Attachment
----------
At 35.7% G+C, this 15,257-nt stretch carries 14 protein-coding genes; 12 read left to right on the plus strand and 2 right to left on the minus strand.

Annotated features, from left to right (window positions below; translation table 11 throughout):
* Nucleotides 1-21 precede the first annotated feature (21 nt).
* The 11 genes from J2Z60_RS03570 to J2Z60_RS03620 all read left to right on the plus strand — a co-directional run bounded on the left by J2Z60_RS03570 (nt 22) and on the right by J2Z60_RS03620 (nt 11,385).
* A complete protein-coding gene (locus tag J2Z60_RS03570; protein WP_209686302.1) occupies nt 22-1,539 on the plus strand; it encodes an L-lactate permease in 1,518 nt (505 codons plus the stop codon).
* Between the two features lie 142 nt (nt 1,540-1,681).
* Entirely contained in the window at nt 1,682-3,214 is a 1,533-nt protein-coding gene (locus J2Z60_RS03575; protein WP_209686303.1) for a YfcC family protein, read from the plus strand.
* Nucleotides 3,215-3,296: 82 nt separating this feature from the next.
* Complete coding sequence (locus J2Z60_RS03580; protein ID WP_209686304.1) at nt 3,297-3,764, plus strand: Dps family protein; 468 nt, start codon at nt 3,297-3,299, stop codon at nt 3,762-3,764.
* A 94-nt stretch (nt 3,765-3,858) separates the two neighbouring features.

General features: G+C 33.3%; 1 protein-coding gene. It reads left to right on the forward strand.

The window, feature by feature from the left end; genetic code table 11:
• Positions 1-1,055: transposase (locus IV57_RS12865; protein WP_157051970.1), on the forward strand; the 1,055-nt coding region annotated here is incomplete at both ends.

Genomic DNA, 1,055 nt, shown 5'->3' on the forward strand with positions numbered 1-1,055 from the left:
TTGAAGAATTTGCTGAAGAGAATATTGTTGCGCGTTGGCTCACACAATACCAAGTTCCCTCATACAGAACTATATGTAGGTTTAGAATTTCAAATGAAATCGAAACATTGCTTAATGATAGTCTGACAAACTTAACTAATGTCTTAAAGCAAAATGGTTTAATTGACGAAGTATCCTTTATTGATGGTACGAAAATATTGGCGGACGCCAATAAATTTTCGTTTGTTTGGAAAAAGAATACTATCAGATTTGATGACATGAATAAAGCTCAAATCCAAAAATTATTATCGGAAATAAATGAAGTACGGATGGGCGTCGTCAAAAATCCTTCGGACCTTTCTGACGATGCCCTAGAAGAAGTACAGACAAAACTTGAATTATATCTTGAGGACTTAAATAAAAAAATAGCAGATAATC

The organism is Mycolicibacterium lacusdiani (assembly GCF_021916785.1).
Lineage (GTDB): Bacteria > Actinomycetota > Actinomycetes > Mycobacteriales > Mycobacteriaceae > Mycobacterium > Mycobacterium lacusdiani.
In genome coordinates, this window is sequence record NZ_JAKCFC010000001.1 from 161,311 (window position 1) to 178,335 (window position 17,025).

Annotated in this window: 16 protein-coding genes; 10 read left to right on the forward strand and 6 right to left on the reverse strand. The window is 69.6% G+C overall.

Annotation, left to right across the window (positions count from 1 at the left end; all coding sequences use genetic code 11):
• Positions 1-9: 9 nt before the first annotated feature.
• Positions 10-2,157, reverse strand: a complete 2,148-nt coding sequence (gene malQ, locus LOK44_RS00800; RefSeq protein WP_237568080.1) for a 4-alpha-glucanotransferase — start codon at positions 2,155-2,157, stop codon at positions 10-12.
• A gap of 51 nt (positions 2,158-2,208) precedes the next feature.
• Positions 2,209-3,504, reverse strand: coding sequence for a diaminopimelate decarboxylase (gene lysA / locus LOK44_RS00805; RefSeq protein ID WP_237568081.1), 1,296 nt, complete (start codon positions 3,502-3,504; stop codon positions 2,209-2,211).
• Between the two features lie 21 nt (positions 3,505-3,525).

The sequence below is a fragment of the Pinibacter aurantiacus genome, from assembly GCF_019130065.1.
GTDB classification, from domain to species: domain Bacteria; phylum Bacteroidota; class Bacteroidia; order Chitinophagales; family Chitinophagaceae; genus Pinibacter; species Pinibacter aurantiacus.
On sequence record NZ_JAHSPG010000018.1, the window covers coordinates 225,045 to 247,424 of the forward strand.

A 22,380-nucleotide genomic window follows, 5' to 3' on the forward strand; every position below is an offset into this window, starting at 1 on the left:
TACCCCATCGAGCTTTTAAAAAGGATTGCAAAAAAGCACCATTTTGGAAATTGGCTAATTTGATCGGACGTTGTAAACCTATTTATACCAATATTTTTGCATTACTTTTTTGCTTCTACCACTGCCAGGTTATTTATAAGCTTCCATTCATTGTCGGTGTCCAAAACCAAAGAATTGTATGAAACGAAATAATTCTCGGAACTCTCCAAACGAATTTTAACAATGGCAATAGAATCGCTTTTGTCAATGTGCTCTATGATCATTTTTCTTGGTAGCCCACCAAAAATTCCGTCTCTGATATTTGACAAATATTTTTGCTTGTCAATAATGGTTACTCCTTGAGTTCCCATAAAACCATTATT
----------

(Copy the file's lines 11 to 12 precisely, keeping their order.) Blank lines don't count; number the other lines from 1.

General features: G+C 33.3%; 1 protein-coding gene. It reads left to right on the forward strand.

The window, feature by feature from the left end; genetic code table 11: